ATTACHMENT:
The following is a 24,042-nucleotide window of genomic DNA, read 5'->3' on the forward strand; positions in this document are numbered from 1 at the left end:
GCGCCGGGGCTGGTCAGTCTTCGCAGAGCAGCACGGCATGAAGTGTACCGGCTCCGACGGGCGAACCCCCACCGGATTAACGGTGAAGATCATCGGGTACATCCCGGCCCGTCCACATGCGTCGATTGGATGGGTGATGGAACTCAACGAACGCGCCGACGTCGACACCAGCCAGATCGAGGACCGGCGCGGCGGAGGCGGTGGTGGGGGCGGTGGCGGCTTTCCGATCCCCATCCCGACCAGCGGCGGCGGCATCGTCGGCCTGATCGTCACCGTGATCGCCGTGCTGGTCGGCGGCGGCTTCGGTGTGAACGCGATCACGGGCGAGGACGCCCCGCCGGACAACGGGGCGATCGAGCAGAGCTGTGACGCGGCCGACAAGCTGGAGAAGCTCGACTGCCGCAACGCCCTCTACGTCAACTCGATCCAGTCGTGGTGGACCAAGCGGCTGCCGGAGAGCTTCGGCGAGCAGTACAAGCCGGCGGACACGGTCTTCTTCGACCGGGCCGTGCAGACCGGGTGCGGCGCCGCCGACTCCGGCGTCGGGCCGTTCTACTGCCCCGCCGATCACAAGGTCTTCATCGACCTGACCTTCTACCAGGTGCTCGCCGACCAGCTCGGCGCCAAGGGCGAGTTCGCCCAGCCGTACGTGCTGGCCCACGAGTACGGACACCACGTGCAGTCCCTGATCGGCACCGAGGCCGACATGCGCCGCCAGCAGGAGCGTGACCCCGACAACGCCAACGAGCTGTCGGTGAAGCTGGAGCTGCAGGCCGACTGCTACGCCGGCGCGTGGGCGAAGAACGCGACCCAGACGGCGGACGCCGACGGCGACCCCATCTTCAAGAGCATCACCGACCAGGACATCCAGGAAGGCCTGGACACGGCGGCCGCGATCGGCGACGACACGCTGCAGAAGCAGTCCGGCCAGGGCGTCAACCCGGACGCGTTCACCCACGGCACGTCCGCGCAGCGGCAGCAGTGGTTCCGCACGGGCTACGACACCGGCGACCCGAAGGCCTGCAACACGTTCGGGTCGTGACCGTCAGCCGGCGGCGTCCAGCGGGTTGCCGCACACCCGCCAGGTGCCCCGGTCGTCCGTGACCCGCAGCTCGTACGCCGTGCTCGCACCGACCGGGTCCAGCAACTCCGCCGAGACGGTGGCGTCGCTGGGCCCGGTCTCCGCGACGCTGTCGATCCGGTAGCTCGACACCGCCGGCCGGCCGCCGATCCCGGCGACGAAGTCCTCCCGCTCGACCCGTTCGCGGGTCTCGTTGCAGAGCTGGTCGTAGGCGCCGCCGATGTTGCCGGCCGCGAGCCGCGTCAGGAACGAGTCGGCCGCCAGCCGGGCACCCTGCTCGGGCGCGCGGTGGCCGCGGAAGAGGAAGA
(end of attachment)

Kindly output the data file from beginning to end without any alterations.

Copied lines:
The following is a 24,042-nucleotide window of genomic DNA, read 5'->3' on the forward strand; positions in this document are numbered from 1 at the left end:
GCGCCGGGGCTGGTCAGTCTTCGCAGAGCAGCACGGCATGAAGTGTACCGGCTCCGACGGGCGAACCCCCACCGGATTAACGGTGAAGATCATCGGGTACATCCCGGCCCGTCCACATGCGTCGATTGGATGGGTGATGGAACTCAACGAACGCGCCGACGTCGACACCAGCCAGATCGAGGACCGGCGCGGCGGAGGCGGTGGTGGGGGCGGTGGCGGCTTTCCGATCCCCATCCCGACCAGCGGCGGCGGCATCGTCGGCCTGATCGTCACCGTGATCGCCGTGCTGGTCGGCGGCGGCTTCGGTGTGAACGCGATCACGGGCGAGGACGCCCCGCCGGACAACGGGGCGATCGAGCAGAGCTGTGACGCGGCCGACAAGCTGGAGAAGCTCGACTGCCGCAACGCCCTCTACGTCAACTCGATCCAGTCGTGGTGGACCAAGCGGCTGCCGGAGAGCTTCGGCGAGCAGTACAAGCCGGCGGACACGGTCTTCTTCGACCGGGCCGTGCAGACCGGGTGCGGCGCCGCCGACTCCGGCGTCGGGCCGTTCTACTGCCCCGCCGATCACAAGGTCTTCATCGACCTGACCTTCTACCAGGTGCTCGCCGACCAGCTCGGCGCCAAGGGCGAGTTCGCCCAGCCGTACGTGCTGGCCCACGAGTACGGACACCACGTGCAGTCCCTGATCGGCACCGAGGCCGACATGCGCCGCCAGCAGGAGCGTGACCCCGACAACGCCAACGAGCTGTCGGTGAAGCTGGAGCTGCAGGCCGACTGCTACGCCGGCGCGTGGGCGAAGAACGCGACCCAGACGGCGGACGCCGACGGCGACCCCATCTTCAAGAGCATCACCGACCAGGACATCCAGGAAGGCCTGGACACGGCGGCCGCGATCGGCGACGACACGCTGCAGAAGCAGTCCGGCCAGGGCGTCAACCCGGACGCGTTCACCCACGGCACGTCCGCGCAGCGGCAGCAGTGGTTCCGCACGGGCTACGACACCGGCGACCCGAAGGCCTGCAACACGTTCGGGTCGTGACCGTCAGCCGGCGGCGTCCAGCGGGTTGCCGCACACCCGCCAGGTGCCCCGGTCGTCCGTGACCCGCAGCTCGTACGCCGTGCTCGCACCGACCGGGTCCAGCAACTCCGCCGAGACGGTGGCGTCGCTGGGCCCGGTCTCCGCGACGCTGTCGATCCGGTAGCTCGACACCGCCGGCCGGCCGCCGATCCCGGCGACGAAGTCCTCCCGCTCGACCCGTTCGCGGGTCTCGTTGCAGAGCTGGTCGTAGGCGCCGCCGATGTTGCCGGCCGCGAGCCGCGTCAGGAACGAGTCGGCCGCCAGCCGGGCACCCTGCTCGGGCGCGCGGTGGCCGCGGAAGAGGAAGA